To be clear: central banking (the Fed and other central banks around the world) has the sole function of siphoning vast sums of wealth from the people to the power elite in and out of government, and the eventual result is always pain, pov
There are problems with the manner in which gold standards have been implemented, but there is no arguing the historic reality of the effectiveness of a gold standard; hyperinflations (as in Zimbabwe today and dozens of other times and places in history) have never occurred with a gold standard in place, and military adventurism is far less likely (and when it occurs, is more likely to be brief) when government cannot simply print up money to pay for assaulting other nations. In contrast, episodes of fiat (non-gold-standard) currency fueling tyranny and war would fill a book.
In the term "fiat currency" I include debasement of precious metal coins in ancient Rome and elsewhere – which turned what had been a gold standard into a fiat currency – pointing to the major problem with the typical implementation of a gold standard: government is involved, and since government is naked power and coercion, every government attracts sociopaths who want power over others and who want to own and control more of everything.
Fiat currency is the holy grail for those sociopaths: the One True Ring of power, of control, of wealth stolen in secret and drained from the people silently and constantly, hour by hour, year after year. It is fitting that the oth
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The Meaning of Gold
The most important meaning of gold in human life is this: integrity, safety, and well-being.
Gold is, for all practical purposes, eternal. Gold is wealth in direct form that cannot be defaulted on. Gold-as-money replaces the scams of money-changers and of central banks with direct and honest value by weight. When used as money, the dollar value of gold is, by definition, unchanging, and the money thus has integrity. Because gold cannot be printed up or other wise dramatically and constantly increased in supply, price inflation is typically zero or less under a gold standard (as was true in America from the late 1700s through the early 1900s); your savings are thus safe in a way they can never be when central banks are at work inflating a fiat money supply. Even that most dangerous and violent of institutions, co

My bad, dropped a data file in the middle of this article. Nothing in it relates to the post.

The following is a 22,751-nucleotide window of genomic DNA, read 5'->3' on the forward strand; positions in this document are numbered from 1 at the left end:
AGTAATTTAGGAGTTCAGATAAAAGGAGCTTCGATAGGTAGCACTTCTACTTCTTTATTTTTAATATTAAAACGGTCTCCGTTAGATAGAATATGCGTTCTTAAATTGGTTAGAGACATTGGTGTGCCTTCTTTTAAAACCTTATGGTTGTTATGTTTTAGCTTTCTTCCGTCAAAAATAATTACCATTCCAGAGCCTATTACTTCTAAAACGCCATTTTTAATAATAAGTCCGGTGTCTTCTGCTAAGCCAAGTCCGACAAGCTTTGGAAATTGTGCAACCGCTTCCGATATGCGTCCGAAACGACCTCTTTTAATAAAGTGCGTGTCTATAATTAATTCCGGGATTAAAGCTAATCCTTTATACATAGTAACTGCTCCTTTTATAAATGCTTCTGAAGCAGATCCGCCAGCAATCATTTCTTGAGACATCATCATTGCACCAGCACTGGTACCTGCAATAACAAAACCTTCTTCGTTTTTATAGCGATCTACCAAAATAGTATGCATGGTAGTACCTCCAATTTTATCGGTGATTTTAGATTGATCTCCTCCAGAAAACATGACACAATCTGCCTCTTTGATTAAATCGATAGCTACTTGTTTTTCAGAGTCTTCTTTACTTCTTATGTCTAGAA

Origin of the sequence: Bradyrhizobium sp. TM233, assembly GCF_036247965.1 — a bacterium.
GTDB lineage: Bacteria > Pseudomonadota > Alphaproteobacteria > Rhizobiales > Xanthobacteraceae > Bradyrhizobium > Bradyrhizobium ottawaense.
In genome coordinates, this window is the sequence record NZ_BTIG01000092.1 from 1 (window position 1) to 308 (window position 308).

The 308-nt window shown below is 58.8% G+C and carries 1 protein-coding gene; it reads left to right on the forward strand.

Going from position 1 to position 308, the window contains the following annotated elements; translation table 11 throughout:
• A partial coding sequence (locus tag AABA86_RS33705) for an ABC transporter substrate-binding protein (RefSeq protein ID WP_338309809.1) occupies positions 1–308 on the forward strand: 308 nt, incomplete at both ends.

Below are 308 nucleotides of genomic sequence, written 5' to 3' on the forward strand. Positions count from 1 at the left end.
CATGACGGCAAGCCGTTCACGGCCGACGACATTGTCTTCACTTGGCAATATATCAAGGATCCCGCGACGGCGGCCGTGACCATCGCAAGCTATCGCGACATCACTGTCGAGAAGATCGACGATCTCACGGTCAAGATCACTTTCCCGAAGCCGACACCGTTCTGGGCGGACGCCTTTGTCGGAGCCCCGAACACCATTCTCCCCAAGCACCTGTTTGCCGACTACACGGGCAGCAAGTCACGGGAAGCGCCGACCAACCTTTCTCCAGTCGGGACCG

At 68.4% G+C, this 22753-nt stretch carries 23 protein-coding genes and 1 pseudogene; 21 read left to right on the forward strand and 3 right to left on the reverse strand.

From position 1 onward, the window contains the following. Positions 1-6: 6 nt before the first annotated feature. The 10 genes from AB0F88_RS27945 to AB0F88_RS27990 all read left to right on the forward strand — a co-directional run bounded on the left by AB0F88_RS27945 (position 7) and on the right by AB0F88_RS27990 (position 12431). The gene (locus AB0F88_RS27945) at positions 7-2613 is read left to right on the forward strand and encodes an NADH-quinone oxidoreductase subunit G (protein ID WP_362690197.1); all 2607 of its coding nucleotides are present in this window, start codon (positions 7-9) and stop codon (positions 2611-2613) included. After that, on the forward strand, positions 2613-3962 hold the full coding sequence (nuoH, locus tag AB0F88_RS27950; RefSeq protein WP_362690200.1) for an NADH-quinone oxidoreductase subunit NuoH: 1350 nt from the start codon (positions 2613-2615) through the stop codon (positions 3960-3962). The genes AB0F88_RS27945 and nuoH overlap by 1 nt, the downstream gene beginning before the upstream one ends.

Integrity, safety, and well-being: if you sense a lack of these characteristics in the world, it is in part because the most important role of gold has been over thrown by the dishonesty and corruption of central banking. That tragedy happened a century ago, as one nation after another abandoned the gold standards that had kept money honest and governments partially restrained for more than a century.
The income tax and the Federal Reserve have together transformed
Today, the entire world financial system is in crisis because of central banking – which is to say, because we have allowed the power elite to replace the integrity and safety of gold-as-money with the fraud and theft-by-inflation of the Federal Reserve, and by oth
The present crisis will not end well – episodes of fiat currency never have, throughout history – but there is hope, at least, that in the after math, enough people will und
Bob Chapman of The International Forecaster  describes our situation with charact
"Anything is bett
Because that will sound inflammatory, alarmist, and downright paranoid to many read
Will people demand a return to the integrity, safety, and resulting well-being of a genuine gold standard? Our children's fate, and indeed the fate of the Earth itself, is at stake. We won't last much longer in the 21st Century with our present system.
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This column was suggested to me by Victor Aquilar's Gold Does Not Have Intrinsic Value .
* There is a well-known "subjective theory of value " which includes the idea (as the Wikipedia article on the topic puts it) that "goods that are in unlimited supply, or in a greater supply than that demanded, would have no value." This is primarily a theory of monetary value – which explains why such a theory would place no value whatsoever on clean air or healthy food, assuming plentiful supplies of both. There are problems with such a theory, but I am not discussing them in this column. Here, I am interested in "value" in a broader sense.
** Note also that "intrinsic" in this sense is a sliding scale, in that some things are only slightly of interest to a particular species and other things are only of int
*** Naturally, by tightening up definitions and limiting time and place, one can find situations where gold has no value. (The same may be said of even something as essential as food, for that matter). Someone alone in the mid-Atlantic whose small boat has just capsized has no immediate use for gold, and the density of the metal would be a significant liability if one were trying to remain afloat.
**** Personal correspondence.